More obvious, but no less important, waste reduces the effectiveness of the church or charity generating it because the wasted resources (energy, time, money, space) could be better used in other ways.

What Can We Do?

What changes can churches and charities make to waste less? Let’s better manage our paper mailing lists! Here are three ways to do that:

  • Ask people what their mailing preference is (email or paper) and don’t send paper mail to people who don’t want it.
  • Don’t put electronic donors’ names on paper mailing lists by default. Instead, create a separate electronic communications campaign for these donors.
  • Use tools like Church360° Unite to share information with members and donors electronically.

Managing your paper mailing lists is just one example of an opportunity to waste less, and I would love that everyone would focus on it until the obnoxious problem of paper mail waste is solved. At the same time, there are many more opportunities out there.  It is my hope this post helped change your mindset to look for these opportunities. If we never think about ways to waste less and keep our world clean and healthy, what are the chances we’ll make the simple changes to do so? Let’s each use our God-given gifts and creativity to do our job as stewards and take care of our Creator’s world.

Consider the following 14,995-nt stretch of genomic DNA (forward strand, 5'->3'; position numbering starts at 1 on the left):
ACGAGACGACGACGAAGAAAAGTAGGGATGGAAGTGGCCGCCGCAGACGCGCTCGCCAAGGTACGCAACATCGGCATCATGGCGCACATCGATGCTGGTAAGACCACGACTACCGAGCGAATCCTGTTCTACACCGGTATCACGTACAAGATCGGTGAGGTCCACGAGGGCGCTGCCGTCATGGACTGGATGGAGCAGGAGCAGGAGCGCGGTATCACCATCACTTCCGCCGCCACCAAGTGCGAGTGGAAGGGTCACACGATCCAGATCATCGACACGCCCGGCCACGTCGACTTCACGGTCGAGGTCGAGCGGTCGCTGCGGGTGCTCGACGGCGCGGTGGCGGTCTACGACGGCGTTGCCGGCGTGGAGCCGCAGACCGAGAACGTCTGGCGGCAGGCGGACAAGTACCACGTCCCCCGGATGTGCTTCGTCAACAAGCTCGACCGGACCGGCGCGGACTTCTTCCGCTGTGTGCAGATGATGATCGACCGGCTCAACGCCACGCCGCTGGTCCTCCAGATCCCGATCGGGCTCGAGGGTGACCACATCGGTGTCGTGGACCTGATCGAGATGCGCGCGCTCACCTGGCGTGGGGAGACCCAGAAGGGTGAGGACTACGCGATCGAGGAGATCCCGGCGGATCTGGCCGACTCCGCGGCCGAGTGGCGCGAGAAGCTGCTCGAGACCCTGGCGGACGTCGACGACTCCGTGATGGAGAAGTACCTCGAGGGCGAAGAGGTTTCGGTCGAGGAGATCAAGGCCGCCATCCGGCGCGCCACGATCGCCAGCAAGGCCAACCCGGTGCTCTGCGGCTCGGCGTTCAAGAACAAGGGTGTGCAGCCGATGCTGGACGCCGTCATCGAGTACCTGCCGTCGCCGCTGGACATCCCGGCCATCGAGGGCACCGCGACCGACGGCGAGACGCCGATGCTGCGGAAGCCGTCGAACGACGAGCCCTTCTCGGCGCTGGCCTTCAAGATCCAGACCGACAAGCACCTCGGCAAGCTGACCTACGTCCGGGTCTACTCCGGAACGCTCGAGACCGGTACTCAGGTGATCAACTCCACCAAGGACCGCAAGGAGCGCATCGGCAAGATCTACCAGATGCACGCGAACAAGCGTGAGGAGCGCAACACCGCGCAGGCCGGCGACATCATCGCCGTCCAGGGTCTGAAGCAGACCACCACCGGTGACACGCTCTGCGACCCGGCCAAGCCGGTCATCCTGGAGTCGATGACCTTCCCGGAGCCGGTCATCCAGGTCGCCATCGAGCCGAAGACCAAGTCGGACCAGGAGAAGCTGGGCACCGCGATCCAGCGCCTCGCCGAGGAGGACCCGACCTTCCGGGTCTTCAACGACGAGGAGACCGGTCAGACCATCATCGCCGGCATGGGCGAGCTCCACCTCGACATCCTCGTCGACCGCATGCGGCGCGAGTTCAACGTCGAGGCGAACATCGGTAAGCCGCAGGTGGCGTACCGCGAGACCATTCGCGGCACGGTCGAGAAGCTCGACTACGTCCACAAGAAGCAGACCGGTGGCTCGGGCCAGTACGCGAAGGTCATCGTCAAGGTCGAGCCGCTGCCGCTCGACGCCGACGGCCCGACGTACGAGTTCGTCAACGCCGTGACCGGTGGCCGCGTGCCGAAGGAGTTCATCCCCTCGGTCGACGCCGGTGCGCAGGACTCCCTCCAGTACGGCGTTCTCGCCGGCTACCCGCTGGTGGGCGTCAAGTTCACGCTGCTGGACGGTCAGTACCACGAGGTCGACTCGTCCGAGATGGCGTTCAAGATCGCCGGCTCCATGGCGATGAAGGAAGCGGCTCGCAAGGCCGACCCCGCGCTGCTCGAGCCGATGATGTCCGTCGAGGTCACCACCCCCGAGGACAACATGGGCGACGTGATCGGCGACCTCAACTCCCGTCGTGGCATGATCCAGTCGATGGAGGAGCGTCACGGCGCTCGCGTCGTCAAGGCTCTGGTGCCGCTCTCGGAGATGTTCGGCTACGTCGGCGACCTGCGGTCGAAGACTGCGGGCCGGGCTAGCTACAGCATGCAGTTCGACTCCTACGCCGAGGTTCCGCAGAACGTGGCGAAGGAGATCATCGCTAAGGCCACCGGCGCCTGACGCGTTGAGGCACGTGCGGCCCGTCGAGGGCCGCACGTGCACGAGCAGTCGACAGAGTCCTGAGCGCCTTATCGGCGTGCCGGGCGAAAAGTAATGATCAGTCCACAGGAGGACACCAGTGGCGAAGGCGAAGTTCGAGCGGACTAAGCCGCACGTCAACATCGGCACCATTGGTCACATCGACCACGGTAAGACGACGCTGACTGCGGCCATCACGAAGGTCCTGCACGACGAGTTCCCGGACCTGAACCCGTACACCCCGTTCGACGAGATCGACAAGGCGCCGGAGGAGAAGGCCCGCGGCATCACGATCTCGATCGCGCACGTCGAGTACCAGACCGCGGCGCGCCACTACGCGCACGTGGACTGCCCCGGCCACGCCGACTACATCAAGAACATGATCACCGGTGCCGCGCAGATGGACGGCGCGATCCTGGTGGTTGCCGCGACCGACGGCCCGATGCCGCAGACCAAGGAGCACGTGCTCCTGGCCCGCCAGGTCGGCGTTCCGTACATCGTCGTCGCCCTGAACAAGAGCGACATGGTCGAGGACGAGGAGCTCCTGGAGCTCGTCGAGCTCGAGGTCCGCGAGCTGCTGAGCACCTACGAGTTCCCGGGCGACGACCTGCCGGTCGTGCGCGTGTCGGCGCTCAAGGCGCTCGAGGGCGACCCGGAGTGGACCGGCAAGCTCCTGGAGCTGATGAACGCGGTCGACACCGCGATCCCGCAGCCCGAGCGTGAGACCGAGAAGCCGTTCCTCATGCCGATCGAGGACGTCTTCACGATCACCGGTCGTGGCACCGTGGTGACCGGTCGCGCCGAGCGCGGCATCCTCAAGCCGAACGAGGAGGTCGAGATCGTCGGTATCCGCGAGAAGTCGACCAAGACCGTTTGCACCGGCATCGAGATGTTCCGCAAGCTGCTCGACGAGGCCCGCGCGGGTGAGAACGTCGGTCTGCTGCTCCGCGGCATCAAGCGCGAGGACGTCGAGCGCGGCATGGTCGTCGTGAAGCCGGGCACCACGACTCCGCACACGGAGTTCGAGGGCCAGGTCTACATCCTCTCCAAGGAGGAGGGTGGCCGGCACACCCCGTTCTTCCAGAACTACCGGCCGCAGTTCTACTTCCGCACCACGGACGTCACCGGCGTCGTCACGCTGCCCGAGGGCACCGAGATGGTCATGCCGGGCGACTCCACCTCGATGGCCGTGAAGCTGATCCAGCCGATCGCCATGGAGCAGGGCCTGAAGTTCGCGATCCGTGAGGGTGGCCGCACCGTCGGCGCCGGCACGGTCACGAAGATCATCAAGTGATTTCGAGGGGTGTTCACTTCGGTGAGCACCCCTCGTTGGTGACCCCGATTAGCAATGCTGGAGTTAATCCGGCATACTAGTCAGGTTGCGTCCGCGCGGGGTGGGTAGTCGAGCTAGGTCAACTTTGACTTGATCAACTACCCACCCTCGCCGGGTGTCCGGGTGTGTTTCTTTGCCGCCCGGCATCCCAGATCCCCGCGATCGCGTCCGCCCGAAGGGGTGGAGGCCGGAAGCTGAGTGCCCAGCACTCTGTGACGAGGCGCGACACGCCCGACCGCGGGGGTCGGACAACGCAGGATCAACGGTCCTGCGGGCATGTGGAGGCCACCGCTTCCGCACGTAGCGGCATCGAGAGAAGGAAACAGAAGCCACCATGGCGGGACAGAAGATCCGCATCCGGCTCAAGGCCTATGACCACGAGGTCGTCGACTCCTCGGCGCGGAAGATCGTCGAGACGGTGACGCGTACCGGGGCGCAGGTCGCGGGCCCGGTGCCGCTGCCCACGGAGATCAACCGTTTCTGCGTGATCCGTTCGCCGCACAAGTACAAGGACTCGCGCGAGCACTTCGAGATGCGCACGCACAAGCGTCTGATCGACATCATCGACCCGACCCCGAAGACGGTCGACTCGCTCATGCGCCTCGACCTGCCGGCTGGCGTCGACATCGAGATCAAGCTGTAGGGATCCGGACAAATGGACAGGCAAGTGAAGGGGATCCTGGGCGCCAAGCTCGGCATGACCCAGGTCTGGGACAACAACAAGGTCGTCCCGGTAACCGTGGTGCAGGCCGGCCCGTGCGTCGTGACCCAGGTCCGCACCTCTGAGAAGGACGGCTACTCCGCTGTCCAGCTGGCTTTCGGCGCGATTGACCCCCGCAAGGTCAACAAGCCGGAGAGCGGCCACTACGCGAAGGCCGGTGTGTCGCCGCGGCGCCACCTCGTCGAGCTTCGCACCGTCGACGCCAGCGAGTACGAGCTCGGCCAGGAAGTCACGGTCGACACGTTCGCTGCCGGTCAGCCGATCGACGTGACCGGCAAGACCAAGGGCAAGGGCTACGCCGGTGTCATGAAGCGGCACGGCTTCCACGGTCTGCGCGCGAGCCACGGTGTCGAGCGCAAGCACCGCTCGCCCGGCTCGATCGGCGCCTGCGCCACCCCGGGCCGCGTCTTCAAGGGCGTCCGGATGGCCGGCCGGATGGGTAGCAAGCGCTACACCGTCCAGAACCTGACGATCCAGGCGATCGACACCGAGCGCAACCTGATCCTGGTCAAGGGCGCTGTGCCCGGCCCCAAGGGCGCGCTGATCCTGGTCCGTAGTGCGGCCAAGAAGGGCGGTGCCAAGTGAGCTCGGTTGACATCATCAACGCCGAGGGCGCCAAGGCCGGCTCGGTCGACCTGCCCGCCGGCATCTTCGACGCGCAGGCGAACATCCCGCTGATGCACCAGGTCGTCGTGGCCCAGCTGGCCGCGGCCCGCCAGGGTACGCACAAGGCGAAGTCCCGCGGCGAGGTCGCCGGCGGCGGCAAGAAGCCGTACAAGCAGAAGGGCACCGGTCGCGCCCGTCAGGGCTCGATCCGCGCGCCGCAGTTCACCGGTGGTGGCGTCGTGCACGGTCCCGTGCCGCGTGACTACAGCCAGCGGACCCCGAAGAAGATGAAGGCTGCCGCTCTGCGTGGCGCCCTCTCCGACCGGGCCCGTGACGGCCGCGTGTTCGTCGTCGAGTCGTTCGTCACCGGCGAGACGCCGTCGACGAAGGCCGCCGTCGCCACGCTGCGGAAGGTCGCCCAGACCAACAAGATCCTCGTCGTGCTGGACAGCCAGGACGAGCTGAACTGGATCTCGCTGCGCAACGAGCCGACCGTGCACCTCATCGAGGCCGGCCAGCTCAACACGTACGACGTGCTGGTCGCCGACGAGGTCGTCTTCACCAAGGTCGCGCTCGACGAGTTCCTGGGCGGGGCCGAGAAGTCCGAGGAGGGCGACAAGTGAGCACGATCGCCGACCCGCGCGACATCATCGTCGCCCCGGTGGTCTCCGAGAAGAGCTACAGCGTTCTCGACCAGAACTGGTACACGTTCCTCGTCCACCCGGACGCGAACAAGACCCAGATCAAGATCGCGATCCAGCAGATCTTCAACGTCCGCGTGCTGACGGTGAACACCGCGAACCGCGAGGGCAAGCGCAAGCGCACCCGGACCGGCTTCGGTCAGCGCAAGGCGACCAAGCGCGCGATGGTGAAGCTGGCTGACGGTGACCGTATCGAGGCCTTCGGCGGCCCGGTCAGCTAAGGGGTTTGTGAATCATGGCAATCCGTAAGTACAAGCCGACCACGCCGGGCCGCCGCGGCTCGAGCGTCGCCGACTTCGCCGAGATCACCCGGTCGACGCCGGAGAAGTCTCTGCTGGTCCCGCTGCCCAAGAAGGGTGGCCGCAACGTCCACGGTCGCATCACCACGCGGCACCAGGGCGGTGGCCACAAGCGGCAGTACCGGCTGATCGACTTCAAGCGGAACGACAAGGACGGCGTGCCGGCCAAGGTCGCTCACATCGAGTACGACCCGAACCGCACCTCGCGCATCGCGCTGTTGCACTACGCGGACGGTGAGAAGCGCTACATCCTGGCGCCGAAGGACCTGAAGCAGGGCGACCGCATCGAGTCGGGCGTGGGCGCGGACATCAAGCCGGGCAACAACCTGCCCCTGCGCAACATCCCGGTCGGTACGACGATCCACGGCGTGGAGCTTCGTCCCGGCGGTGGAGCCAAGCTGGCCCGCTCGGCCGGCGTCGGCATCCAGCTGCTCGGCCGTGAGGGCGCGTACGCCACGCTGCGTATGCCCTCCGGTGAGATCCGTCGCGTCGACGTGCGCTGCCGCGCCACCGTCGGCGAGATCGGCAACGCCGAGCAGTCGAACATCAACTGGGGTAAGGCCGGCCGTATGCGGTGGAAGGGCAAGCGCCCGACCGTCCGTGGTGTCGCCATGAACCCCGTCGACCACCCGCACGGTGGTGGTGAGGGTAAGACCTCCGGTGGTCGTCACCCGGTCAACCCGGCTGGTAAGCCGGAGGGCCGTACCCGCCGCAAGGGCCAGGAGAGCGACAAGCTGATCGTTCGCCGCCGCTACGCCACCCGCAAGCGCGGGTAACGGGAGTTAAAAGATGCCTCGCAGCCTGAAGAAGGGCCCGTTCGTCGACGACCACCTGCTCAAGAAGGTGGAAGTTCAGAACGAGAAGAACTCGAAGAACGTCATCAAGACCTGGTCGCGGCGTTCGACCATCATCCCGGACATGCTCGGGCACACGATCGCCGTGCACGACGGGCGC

What are some other ways you can think of to be less wasteful? Share your ideas in the comments!


If you would like to read more on this topic, check out the document Together with all Creatures prepared by the Commission on Theology and Church Relations (CTCR) of The Lutheran Church—Missouri Synod. 

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Laura Dolak

Written by Laura Dolak

Laura Dolak is licensed as a structural engineer in Illinois and is a member at Immanuel Lutheran Church in Elmhurst. She believes Christian responsibility includes environmental stewardship, but the building industry has taught her that making sustainable decisions can be challenging. While offering solutions in her field where possible, she explores measures in other industries and daily life. Laura loves her husband, Jonathan, son, Andrew and dog, Eddie.